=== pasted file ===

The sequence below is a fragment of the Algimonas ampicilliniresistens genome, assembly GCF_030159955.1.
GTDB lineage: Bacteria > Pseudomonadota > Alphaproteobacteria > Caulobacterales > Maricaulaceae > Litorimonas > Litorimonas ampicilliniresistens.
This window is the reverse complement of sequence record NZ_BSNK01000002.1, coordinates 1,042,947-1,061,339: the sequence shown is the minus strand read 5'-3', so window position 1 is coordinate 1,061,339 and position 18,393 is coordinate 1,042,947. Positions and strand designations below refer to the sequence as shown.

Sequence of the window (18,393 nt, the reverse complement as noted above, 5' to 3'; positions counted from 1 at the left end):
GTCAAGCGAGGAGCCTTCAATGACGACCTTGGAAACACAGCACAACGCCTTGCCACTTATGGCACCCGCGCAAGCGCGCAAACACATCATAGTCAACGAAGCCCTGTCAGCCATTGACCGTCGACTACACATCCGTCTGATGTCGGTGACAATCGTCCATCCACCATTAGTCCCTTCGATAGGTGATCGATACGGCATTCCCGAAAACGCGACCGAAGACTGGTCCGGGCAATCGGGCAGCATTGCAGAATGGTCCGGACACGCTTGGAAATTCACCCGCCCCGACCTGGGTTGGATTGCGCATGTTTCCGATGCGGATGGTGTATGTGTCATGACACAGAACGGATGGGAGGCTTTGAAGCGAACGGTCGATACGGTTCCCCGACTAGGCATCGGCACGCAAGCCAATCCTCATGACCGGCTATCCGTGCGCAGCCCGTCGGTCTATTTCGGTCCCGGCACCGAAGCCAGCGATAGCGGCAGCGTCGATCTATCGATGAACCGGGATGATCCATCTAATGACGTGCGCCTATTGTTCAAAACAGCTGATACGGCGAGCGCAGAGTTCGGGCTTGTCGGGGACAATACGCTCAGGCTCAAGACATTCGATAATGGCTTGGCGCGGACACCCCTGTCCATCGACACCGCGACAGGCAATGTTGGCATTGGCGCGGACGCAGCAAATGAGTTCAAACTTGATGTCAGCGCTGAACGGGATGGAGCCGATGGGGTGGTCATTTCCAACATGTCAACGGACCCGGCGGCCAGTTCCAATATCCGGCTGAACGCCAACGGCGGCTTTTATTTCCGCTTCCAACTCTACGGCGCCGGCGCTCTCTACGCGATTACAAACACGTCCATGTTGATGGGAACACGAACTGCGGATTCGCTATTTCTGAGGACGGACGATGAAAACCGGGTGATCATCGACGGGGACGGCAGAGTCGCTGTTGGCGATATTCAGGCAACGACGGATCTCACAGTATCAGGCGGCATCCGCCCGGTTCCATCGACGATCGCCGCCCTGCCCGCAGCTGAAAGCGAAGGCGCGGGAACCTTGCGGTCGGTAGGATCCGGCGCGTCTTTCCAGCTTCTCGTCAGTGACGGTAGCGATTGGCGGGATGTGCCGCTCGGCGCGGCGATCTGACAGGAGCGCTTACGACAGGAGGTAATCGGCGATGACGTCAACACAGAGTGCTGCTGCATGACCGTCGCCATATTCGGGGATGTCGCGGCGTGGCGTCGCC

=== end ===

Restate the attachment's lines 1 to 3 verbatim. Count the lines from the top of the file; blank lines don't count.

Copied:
The sequence below is a fragment of the Algimonas ampicilliniresistens genome, assembly GCF_030159955.1.
GTDB lineage: Bacteria > Pseudomonadota > Alphaproteobacteria > Caulobacterales > Maricaulaceae > Litorimonas > Litorimonas ampicilliniresistens.
This window is the reverse complement of sequence record NZ_BSNK01000002.1, coordinates 1,042,947-1,061,339: the sequence shown is the minus strand read 5'-3', so window position 1 is coordinate 1,061,339 and position 18,393 is coordinate 1,042,947. Positions and strand designations below refer to the sequence as shown.